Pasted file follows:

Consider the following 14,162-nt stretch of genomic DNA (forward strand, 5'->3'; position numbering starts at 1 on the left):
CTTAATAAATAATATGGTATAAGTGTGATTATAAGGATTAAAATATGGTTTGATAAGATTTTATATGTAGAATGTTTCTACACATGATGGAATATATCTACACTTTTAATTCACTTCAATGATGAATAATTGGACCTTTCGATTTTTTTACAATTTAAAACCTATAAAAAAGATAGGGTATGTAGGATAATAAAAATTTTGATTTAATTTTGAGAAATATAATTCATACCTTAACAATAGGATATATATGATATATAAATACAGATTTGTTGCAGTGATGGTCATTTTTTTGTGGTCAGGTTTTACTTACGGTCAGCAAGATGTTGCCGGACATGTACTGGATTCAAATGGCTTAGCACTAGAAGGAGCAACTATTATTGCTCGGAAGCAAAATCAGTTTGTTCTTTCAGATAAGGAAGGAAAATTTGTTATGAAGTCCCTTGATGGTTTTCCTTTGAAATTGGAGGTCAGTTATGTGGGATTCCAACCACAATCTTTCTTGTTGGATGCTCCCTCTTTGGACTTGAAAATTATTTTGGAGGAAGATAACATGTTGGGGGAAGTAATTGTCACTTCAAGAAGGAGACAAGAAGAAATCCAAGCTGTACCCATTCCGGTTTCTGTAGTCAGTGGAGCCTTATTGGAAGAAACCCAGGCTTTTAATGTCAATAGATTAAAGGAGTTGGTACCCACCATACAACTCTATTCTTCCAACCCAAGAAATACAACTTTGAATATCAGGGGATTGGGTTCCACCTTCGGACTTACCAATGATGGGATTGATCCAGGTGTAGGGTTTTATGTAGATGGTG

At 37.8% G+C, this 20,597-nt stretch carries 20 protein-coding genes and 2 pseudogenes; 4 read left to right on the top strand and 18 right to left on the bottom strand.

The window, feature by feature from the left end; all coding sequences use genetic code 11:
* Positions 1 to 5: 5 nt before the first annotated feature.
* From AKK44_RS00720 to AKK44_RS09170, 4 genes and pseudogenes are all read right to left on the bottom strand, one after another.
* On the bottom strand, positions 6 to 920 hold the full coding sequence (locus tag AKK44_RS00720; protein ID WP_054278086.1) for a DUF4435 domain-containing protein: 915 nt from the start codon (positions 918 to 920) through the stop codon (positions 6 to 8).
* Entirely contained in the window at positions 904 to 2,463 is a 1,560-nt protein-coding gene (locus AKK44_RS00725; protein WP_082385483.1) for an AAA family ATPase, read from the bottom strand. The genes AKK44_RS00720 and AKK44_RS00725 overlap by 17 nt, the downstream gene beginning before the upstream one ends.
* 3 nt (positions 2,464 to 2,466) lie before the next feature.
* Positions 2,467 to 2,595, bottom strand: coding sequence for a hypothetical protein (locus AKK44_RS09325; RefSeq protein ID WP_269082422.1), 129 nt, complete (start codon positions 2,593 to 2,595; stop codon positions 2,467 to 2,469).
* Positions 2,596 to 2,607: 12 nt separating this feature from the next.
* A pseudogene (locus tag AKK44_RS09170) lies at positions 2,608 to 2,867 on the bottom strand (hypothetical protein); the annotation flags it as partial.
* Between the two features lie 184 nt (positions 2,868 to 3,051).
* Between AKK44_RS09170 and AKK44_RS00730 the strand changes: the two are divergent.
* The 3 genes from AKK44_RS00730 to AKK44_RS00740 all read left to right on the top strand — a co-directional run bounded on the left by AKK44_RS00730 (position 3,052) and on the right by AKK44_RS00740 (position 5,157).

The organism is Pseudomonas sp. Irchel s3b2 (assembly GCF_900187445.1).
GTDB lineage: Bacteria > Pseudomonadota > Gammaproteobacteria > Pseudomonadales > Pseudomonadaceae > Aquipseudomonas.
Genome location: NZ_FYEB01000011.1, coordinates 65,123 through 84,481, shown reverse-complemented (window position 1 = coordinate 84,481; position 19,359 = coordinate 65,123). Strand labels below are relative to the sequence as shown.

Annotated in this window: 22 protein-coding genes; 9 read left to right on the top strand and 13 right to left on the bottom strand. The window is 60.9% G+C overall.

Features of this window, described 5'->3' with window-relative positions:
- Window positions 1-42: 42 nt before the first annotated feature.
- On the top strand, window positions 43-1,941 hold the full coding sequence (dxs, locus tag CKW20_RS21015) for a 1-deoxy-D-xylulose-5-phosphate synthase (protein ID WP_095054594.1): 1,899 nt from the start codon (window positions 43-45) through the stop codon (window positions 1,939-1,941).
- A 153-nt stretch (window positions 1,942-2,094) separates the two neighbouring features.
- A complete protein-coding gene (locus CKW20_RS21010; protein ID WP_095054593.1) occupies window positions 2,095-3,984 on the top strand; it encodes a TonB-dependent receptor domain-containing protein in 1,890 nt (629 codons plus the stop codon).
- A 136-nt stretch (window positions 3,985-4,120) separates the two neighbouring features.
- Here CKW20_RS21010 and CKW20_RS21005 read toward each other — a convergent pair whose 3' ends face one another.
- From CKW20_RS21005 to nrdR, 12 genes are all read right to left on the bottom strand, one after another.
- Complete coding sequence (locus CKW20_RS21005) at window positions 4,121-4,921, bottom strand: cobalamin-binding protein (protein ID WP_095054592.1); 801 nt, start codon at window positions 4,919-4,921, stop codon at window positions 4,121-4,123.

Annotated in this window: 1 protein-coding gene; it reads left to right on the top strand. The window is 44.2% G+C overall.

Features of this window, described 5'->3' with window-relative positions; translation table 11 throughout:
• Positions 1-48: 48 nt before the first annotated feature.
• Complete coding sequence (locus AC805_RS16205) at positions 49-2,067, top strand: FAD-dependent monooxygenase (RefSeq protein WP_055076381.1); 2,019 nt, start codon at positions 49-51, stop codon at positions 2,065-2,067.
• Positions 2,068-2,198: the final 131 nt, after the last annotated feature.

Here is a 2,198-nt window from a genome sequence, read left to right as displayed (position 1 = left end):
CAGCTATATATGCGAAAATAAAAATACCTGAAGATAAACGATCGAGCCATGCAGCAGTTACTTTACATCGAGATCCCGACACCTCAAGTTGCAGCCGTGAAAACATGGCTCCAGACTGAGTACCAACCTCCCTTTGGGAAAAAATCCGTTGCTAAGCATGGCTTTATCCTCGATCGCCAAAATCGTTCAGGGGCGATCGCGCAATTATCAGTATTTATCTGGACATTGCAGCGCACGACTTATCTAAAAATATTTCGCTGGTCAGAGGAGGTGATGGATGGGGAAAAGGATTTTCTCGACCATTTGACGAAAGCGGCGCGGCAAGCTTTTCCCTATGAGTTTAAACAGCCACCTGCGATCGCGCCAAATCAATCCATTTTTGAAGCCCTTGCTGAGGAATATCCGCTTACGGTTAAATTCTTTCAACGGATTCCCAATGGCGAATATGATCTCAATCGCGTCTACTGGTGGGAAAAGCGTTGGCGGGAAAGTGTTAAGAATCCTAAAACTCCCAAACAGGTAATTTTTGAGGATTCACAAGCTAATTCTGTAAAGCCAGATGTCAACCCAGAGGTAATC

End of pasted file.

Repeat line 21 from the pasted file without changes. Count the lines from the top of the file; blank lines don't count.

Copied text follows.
- Window positions 1-42: 42 nt before the first annotated feature.